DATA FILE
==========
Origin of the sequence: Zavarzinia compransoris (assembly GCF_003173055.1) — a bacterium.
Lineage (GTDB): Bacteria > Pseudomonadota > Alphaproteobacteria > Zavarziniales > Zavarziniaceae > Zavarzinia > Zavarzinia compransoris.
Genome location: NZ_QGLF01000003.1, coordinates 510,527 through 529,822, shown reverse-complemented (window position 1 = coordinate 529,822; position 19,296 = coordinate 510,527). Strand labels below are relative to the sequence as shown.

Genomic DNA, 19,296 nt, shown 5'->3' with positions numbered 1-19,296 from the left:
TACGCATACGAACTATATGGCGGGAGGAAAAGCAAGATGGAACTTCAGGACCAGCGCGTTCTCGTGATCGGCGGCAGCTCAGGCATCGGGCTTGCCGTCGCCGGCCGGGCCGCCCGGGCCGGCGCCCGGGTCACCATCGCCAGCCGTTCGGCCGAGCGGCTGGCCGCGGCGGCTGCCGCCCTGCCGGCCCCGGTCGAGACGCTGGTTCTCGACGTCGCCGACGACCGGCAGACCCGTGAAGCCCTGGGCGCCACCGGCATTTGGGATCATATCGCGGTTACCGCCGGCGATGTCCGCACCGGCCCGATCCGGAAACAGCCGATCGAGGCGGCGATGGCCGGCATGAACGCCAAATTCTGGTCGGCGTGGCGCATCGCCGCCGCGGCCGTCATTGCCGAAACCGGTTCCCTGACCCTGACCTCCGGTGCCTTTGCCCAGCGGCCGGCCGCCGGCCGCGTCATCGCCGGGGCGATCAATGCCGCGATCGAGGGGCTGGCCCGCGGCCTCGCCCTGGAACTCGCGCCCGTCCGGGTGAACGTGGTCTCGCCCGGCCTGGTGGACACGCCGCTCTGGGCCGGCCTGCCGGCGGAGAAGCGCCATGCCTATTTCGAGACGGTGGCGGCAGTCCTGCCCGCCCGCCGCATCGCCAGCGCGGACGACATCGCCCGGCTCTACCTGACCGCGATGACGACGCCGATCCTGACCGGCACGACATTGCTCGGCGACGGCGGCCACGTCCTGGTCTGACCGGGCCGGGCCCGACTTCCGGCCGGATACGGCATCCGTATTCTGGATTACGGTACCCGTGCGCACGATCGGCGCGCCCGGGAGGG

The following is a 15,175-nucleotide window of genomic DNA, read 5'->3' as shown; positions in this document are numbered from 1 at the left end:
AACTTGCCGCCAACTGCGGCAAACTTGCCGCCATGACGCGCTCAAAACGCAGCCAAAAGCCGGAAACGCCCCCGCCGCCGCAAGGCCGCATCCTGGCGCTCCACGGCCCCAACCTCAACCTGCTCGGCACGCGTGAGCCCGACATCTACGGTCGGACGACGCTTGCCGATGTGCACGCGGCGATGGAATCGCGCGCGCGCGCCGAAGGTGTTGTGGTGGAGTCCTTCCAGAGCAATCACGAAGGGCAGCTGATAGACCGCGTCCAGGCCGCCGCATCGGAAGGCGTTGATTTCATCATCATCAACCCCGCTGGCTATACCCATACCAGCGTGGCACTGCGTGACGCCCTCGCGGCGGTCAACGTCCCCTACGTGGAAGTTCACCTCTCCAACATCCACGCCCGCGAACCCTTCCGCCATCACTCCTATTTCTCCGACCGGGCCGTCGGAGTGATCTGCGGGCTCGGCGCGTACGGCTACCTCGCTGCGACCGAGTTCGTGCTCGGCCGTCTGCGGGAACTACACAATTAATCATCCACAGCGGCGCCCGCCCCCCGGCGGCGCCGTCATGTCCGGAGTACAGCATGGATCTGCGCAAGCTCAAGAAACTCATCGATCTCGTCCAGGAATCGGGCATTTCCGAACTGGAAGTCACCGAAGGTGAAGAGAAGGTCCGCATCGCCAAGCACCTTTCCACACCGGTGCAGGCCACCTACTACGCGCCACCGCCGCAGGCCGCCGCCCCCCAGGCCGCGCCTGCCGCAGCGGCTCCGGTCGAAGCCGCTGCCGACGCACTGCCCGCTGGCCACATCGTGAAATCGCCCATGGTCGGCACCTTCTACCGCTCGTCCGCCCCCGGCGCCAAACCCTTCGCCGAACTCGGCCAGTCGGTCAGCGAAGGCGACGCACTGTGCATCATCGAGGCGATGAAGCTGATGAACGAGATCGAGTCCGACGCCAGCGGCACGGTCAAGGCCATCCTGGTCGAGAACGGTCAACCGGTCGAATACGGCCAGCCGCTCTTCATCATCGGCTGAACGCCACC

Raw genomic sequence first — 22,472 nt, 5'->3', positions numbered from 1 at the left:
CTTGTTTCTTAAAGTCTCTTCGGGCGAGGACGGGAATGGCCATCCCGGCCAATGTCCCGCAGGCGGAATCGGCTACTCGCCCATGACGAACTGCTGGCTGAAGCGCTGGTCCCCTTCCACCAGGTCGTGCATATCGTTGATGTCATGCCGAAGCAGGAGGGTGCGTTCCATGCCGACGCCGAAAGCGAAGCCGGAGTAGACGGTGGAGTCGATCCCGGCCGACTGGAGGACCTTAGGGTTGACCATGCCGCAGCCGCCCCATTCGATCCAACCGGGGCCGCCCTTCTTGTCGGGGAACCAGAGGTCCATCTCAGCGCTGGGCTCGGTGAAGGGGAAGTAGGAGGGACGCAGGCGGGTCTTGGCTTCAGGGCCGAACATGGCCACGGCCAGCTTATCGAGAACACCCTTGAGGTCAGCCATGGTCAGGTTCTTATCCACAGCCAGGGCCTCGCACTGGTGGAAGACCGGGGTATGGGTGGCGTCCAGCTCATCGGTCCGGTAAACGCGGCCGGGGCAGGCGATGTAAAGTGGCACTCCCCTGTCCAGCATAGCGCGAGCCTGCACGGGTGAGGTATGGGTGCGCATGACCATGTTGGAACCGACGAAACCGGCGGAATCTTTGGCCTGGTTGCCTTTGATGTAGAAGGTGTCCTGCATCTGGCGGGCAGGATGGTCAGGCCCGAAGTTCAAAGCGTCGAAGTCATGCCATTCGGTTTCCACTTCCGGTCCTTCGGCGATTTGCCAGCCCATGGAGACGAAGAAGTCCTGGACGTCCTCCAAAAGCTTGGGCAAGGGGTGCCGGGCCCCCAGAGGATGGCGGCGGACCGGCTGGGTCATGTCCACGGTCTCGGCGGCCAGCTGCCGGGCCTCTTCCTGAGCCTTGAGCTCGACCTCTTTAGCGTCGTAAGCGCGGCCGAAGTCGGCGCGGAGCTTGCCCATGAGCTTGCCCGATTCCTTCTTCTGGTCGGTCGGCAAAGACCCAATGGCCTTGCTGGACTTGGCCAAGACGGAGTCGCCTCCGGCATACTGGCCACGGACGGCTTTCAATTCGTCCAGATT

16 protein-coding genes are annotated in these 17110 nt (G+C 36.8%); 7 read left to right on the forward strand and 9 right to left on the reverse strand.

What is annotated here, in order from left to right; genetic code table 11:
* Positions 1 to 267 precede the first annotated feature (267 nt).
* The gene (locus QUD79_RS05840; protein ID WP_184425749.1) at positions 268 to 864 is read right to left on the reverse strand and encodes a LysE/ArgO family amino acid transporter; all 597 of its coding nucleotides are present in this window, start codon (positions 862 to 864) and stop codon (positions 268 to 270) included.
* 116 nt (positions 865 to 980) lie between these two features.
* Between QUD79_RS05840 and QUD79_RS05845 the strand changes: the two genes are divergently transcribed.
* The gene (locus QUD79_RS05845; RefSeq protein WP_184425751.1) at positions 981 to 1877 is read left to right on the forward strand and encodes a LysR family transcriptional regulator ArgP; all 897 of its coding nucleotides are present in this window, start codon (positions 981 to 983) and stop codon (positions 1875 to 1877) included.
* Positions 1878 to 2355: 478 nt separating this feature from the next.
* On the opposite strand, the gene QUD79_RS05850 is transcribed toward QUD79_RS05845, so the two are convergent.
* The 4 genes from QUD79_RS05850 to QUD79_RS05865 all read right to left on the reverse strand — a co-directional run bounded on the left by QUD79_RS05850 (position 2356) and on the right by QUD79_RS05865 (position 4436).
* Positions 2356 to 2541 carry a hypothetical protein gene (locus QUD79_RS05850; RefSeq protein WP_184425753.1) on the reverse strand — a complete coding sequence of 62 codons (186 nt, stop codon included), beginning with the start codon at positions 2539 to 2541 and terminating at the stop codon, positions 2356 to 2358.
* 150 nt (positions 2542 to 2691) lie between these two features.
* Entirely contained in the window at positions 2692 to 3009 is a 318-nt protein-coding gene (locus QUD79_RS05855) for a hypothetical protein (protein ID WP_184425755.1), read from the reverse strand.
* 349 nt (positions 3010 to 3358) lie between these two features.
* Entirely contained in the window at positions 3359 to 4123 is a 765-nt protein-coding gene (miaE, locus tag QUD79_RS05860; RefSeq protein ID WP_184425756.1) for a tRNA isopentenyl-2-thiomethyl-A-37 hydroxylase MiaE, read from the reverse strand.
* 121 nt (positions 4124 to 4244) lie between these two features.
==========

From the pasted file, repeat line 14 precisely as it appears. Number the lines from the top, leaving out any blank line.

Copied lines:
* 116 nt (positions 865 to 980) lie between these two features.